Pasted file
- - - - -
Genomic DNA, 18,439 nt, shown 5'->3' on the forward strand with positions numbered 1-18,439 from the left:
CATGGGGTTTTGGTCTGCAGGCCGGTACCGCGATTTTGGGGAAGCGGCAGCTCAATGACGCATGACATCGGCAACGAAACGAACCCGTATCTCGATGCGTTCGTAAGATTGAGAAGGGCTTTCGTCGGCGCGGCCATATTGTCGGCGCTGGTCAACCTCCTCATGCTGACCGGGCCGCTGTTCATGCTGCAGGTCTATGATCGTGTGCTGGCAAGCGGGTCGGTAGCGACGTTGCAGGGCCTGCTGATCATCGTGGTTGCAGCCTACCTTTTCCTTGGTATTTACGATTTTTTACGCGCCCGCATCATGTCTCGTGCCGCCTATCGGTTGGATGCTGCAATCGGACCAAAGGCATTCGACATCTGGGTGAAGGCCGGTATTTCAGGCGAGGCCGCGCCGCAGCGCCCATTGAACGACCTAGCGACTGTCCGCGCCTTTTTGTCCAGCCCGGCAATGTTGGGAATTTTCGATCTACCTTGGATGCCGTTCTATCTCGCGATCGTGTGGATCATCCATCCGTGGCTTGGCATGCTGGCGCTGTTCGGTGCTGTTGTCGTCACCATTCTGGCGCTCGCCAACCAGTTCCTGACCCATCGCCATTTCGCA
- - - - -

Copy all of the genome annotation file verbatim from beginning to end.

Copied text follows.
Genomic DNA, 18,439 nt, shown 5'->3' on the forward strand with positions numbered 1-18,439 from the left:
CATGGGGTTTTGGTCTGCAGGCCGGTACCGCGATTTTGGGGAAGCGGCAGCTCAATGACGCATGACATCGGCAACGAAACGAACCCGTATCTCGATGCGTTCGTAAGATTGAGAAGGGCTTTCGTCGGCGCGGCCATATTGTCGGCGCTGGTCAACCTCCTCATGCTGACCGGGCCGCTGTTCATGCTGCAGGTCTATGATCGTGTGCTGGCAAGCGGGTCGGTAGCGACGTTGCAGGGCCTGCTGATCATCGTGGTTGCAGCCTACCTTTTCCTTGGTATTTACGATTTTTTACGCGCCCGCATCATGTCTCGTGCCGCCTATCGGTTGGATGCTGCAATCGGACCAAAGGCATTCGACATCTGGGTGAAGGCCGGTATTTCAGGCGAGGCCGCGCCGCAGCGCCCATTGAACGACCTAGCGACTGTCCGCGCCTTTTTGTCCAGCCCGGCAATGTTGGGAATTTTCGATCTACCTTGGATGCCGTTCTATCTCGCGATCGTGTGGATCATCCATCCGTGGCTTGGCATGCTGGCGCTGTTCGGTGCTGTTGTCGTCACCATTCTGGCGCTCGCCAACCAGTTCCTGACCCATCGCCATTTCGCA